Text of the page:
SNOW LAYERS farm fields.
In the shade of yards and groves and northern hillsides, snow banks remain, reminders of a long Minnesota winter not yet over.
Snow shoved from a once-drifted Minnesota State Highway 19 appears like wind-sculpted waves frozen in place just west of Redwood Falls.
In Redwood, the Redwood River appears mostly iced-over.
But outside of town, snow melt floods fields, settles in low-lying areas. Frozen tile and frozen ground allow no outlet for all that water. Farm sites seem temporary lakeside properties.
Ditches brim with water.
A survey of the countryside while driving from Faribault to Belview and back Saturday presents a perspective on the flooding and potential flooding in southern Minnesota. Not until Randy and I drove northwest out of Morgan did we begin to really notice the difference. Our observations of significant remaining snow pack and already ponding water visually confirms the reason for a flood warning in my native Redwood County.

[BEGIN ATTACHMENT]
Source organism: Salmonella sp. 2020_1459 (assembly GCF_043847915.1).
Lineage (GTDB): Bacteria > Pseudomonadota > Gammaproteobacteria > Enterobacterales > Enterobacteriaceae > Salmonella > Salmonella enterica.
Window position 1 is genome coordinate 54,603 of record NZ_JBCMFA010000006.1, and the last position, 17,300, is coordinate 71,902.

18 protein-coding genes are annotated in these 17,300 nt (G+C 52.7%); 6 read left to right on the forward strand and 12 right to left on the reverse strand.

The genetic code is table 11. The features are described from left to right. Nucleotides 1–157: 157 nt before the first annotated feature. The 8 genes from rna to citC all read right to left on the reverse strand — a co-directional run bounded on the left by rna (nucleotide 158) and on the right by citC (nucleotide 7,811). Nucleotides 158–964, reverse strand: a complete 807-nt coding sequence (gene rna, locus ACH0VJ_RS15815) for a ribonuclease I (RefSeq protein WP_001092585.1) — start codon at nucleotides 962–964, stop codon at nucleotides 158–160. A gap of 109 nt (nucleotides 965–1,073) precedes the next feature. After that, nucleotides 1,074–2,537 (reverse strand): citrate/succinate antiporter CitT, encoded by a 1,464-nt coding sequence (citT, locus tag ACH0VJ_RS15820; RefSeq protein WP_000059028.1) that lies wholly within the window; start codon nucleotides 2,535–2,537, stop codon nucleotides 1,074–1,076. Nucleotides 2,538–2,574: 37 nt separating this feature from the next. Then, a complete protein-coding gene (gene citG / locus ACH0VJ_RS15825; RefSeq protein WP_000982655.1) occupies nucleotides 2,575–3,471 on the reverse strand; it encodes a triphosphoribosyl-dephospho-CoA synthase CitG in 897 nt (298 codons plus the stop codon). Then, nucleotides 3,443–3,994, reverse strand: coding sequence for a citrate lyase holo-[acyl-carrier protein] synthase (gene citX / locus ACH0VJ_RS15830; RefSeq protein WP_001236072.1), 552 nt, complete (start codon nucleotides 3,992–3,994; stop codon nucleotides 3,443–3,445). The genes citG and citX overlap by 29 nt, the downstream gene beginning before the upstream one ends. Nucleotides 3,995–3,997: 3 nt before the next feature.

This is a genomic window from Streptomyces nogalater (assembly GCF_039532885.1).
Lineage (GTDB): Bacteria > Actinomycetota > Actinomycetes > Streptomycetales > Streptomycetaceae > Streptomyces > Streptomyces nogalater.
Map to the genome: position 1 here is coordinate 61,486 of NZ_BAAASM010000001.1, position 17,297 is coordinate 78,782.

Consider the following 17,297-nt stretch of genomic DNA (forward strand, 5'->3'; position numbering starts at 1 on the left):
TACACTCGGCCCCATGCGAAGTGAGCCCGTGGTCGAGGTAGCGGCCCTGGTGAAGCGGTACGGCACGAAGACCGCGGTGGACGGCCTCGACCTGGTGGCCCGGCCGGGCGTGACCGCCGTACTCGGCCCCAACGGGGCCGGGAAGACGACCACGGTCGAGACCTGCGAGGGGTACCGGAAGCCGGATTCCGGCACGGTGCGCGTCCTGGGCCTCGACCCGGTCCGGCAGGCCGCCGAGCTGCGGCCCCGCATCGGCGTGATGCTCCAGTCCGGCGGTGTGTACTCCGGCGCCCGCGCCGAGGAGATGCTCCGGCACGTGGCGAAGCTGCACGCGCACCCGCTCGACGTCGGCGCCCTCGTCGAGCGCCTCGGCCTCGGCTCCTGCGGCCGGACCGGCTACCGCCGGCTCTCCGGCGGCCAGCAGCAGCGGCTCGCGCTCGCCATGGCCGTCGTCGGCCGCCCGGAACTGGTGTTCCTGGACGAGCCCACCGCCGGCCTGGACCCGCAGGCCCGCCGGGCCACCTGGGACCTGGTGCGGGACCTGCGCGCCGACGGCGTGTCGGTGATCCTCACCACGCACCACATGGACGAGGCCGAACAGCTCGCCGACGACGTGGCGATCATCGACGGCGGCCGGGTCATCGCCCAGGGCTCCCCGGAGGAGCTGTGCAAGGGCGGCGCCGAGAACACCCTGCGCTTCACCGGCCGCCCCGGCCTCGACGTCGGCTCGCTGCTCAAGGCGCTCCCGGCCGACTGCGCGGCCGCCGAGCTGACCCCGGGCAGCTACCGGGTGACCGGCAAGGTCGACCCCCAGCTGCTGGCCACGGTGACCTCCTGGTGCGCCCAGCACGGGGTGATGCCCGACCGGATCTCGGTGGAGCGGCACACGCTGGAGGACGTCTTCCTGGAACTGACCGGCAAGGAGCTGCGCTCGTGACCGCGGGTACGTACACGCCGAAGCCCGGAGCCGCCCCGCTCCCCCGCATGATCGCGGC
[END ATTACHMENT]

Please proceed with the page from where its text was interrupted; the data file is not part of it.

There’s a lot of snow yet to melt, especially west of Redwood Falls. That water must go somewhere since it can’t soak into the frozen soil. And that somewhere is likely into the Redwood River, which feeds into the Minnesota River, which feeds into the Mississippi River. What happens in rural southwestern Minnesota will eventually affect the Twin Cities metro.
Temps and precipitation will factor into the flooding equation, too, as winter transitions into spring. I will tell you that Redwood County, on Saturday, seemed still stuck in the final days of winter.
© Copyright 2019 Audrey Kletscher Helbling